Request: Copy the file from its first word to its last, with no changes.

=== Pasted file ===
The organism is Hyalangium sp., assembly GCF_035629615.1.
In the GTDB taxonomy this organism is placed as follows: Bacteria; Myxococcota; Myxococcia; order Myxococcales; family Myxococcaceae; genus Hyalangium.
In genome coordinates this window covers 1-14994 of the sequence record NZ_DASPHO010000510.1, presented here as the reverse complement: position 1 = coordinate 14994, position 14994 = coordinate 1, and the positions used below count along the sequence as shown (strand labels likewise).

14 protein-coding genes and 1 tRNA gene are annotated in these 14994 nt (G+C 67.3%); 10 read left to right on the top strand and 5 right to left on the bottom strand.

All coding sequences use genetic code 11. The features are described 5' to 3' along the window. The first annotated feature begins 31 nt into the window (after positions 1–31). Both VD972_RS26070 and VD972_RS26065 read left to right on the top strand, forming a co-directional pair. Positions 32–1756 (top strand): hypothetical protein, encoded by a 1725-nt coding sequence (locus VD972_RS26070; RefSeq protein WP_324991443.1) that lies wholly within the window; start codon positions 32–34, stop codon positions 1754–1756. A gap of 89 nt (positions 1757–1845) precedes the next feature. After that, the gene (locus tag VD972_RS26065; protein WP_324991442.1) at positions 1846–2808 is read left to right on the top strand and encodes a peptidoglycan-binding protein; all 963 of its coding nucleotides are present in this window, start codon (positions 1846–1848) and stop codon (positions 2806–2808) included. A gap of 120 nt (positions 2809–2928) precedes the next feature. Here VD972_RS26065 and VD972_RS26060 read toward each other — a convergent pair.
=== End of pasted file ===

The organism is Hyalangium sp., assembly GCF_035629615.1.
In the GTDB taxonomy this organism is placed as follows: Bacteria; Myxococcota; Myxococcia; order Myxococcales; family Myxococcaceae; genus Hyalangium.
In genome coordinates this window covers 1-14994 of the sequence record NZ_DASPHO010000510.1, presented here as the reverse complement: position 1 = coordinate 14994, position 14994 = coordinate 1, and the positions used below count along the sequence as shown (strand labels likewise).

14 protein-coding genes and 1 tRNA gene are annotated in these 14994 nt (G+C 67.3%); 10 read left to right on the top strand and 5 right to left on the bottom strand.

All coding sequences use genetic code 11. The features are described 5' to 3' along the window. The first annotated feature begins 31 nt into the window (after positions 1–31). Both VD972_RS26070 and VD972_RS26065 read left to right on the top strand, forming a co-directional pair. Positions 32–1756 (top strand): hypothetical protein, encoded by a 1725-nt coding sequence (locus VD972_RS26070; RefSeq protein WP_324991443.1) that lies wholly within the window; start codon positions 32–34, stop codon positions 1754–1756. A gap of 89 nt (positions 1757–1845) precedes the next feature. After that, the gene (locus tag VD972_RS26065; protein WP_324991442.1) at positions 1846–2808 is read left to right on the top strand and encodes a peptidoglycan-binding protein; all 963 of its coding nucleotides are present in this window, start codon (positions 1846–1848) and stop codon (positions 2806–2808) included. A gap of 120 nt (positions 2809–2928) precedes the next feature. Here VD972_RS26065 and VD972_RS26060 read toward each other — a convergent pair.